|  Base model:||X-22|
|  Designation System:||U.S. Air Force|
|  Designation Period:||1948-Present|
|  Basic role:||Research|
|  Length:|| 39' 7"|| 12.0 m|
|  Height:||20' 8"|| 6.3 m|
|  Wingspan:|| 39' 3"|| 11.9 m|
|  Wingarea:|| 850.0 sq ft|| 78.9 sq m|
|  Empty Weight:|| 11,458 lb|| 5,196 kg|
|  Gross Weight:|| 18,016 lb|| 8,170 kg|
|  No. of Engines:|| 4|
|  Powerplant:|| General Electric YT58-GE-8D|
|  Horsepower (each):|| 1250|
|  Range:|| 445 miles|| 716 km|
|  Max Speed:|| 255 mph|| 410 km/h|| 221 kt|
|  Ceiling:|| 27,800 ft|| 8,473 m|
Known serial numbers
Recent comments by our visitors
| I wonder if anyone has any still photos of the Condor RV that was used for ground testing for the X-22A . I have this unit and would love to hear more of the history behind it with the X-22 A craft . I would be happy to have a photo of the craft with the RV in the background or anything that someone may have in copy form . Thanks |
04/04/2016 @ 14:27 [ref: 69556]
| Robert Mazurowski|
| The picture of the model I'm referring to below is the one with Jack Bielman standing next to it.
12/22/2015 @ 09:59 [ref: 69375]
| Robert Mazurowski|
| My dad was Frank Mazurowski and was an artist/technical illustrator. He worked in the model/display shop at Bell in the early 1960s. In 1964 he started work at Cornell Aeronautical Laboratories (now Calspan) in the technical publications department. I know he scratch-built a model of the X-22 around that time period for display. I am unsure if it was for Bell or Calspan (as both were associated with the craft at one point or another). He always said the model ended up on display in a museum many years ago and thought it was the Smithsonian Aeronautical museum on the National Mall. Our family has no way of verifying any of this information but we would love it if anyone knew of the whereabouts of that model. Could the one pictured below be that model or could the line drawings shown below be his illustrations?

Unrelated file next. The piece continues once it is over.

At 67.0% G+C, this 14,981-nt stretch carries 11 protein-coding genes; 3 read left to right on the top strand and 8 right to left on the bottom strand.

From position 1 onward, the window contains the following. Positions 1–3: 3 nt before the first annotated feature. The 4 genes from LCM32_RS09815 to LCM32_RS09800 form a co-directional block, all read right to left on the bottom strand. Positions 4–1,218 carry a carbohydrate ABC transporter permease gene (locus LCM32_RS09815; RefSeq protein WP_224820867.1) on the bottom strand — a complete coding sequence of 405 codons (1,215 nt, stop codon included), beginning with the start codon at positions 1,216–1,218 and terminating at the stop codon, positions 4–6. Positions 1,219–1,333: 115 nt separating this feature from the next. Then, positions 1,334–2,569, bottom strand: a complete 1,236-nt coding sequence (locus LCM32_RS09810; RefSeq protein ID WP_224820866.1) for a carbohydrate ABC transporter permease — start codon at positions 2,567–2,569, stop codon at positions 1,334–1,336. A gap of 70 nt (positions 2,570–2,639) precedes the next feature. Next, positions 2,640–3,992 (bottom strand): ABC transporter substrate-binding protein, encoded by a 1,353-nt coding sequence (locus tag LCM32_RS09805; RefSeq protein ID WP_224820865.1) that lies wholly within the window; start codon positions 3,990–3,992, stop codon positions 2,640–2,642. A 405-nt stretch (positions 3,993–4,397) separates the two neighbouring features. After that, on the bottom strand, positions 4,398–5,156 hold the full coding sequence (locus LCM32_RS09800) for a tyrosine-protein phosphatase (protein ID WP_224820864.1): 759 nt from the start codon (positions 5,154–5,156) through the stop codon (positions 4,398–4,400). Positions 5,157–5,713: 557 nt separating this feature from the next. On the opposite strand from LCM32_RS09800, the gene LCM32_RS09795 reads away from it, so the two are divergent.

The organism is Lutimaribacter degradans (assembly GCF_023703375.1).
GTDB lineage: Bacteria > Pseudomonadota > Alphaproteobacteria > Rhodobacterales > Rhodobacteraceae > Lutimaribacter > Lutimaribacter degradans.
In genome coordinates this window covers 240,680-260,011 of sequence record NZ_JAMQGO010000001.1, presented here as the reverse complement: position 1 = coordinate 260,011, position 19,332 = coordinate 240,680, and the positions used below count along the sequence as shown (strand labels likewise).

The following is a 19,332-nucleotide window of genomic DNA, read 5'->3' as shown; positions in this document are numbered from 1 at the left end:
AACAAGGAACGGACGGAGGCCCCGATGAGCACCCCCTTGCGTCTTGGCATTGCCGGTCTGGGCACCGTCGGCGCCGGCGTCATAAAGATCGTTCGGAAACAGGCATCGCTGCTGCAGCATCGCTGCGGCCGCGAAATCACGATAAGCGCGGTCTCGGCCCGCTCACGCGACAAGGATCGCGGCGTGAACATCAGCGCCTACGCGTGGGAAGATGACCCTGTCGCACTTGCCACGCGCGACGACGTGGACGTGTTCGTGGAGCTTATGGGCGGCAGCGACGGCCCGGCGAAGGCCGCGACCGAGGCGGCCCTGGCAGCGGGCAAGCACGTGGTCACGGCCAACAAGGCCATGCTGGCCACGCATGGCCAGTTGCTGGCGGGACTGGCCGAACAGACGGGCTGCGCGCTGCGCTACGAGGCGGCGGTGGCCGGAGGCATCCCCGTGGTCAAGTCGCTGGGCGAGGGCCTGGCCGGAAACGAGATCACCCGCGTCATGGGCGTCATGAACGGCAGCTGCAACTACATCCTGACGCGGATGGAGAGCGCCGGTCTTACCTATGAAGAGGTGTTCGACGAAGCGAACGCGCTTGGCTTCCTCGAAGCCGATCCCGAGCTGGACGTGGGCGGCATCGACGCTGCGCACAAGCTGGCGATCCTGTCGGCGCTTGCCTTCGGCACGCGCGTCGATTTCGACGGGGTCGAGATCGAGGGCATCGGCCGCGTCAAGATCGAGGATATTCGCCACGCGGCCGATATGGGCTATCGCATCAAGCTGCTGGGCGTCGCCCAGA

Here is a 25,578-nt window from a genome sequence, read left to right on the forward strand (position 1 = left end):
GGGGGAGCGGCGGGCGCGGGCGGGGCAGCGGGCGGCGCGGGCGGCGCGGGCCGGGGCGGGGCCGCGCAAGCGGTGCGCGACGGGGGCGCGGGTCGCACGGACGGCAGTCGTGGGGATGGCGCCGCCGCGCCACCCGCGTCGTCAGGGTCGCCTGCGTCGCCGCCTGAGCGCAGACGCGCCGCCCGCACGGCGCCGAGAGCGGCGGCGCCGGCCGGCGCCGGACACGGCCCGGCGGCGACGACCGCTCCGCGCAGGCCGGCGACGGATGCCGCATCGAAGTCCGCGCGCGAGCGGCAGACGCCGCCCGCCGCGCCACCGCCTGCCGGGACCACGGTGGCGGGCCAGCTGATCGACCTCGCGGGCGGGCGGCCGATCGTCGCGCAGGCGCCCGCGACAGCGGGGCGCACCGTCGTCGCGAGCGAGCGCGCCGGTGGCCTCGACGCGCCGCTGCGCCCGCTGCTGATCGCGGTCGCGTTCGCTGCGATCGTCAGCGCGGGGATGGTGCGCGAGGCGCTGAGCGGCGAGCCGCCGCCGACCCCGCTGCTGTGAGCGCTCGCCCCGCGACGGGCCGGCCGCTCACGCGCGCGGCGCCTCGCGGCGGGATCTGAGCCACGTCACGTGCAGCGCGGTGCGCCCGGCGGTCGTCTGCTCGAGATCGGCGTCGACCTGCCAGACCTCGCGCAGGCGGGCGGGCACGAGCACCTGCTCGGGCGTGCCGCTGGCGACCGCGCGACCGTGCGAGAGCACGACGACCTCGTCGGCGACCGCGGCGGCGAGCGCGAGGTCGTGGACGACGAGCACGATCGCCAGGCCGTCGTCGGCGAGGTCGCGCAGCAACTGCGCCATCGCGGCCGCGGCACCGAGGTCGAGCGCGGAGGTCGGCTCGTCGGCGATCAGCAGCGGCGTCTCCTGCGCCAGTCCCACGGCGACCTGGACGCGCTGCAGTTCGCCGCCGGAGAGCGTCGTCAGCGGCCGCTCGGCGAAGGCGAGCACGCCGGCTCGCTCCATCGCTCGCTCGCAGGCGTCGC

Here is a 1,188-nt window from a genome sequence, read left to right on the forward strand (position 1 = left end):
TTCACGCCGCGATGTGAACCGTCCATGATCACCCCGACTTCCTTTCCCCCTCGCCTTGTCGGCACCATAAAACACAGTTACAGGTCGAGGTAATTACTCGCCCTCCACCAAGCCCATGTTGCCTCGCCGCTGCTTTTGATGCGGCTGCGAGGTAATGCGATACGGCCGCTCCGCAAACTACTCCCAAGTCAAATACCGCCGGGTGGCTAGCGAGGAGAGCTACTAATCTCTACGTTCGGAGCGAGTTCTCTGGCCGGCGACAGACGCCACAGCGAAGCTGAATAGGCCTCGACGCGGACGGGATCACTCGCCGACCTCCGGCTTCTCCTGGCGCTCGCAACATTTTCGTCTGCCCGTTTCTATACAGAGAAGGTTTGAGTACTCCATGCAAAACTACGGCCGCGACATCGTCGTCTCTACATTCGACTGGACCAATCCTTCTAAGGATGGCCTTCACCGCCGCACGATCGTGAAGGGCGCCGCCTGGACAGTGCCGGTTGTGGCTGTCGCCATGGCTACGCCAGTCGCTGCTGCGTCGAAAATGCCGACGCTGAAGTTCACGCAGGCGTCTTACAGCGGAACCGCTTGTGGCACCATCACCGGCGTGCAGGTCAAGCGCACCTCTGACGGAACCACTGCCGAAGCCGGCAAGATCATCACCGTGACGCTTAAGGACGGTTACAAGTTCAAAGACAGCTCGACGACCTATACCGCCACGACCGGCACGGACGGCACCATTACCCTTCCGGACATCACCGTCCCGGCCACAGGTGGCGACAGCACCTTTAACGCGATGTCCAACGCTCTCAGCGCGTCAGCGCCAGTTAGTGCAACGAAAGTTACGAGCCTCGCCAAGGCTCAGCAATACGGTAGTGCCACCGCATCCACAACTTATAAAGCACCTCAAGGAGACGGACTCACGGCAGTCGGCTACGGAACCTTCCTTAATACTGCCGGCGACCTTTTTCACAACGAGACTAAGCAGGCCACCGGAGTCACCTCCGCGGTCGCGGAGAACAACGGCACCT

Just a little detail...he said that he made the props of the model spin freely so that when it was initially presented a small fan could gently blow at it to spin the props. I do not know specifically why the model was built or who it may have been initially presented to.
12/22/2015 @ 09:53 [ref: 69374]
| The ducts were the problem. Reverse airflow during transition.
On to nola michoud & ses100b.
04/06/2015 @ 17:06 [ref: 69019]
| In regards to the X 22 , I own the motorhome that was ground control for this exciting ship . It is equipped with ( 2) 5 kW Onan Generators , (2) roof a/c units .It is a Condor 1968or9 with very low miles and hours .A very solid unit . Some of the mounts and brackets are still in tact which housed a lot of the instrumentation . This unit is still the same way I purchased it several years ago by bid . I need to do something with it and I need to know if there is any interest in it . Please call (716) 462 7003 Thank You l |
08/05/2014 @ 07:06 [ref: 68587]
| Russ Voelker|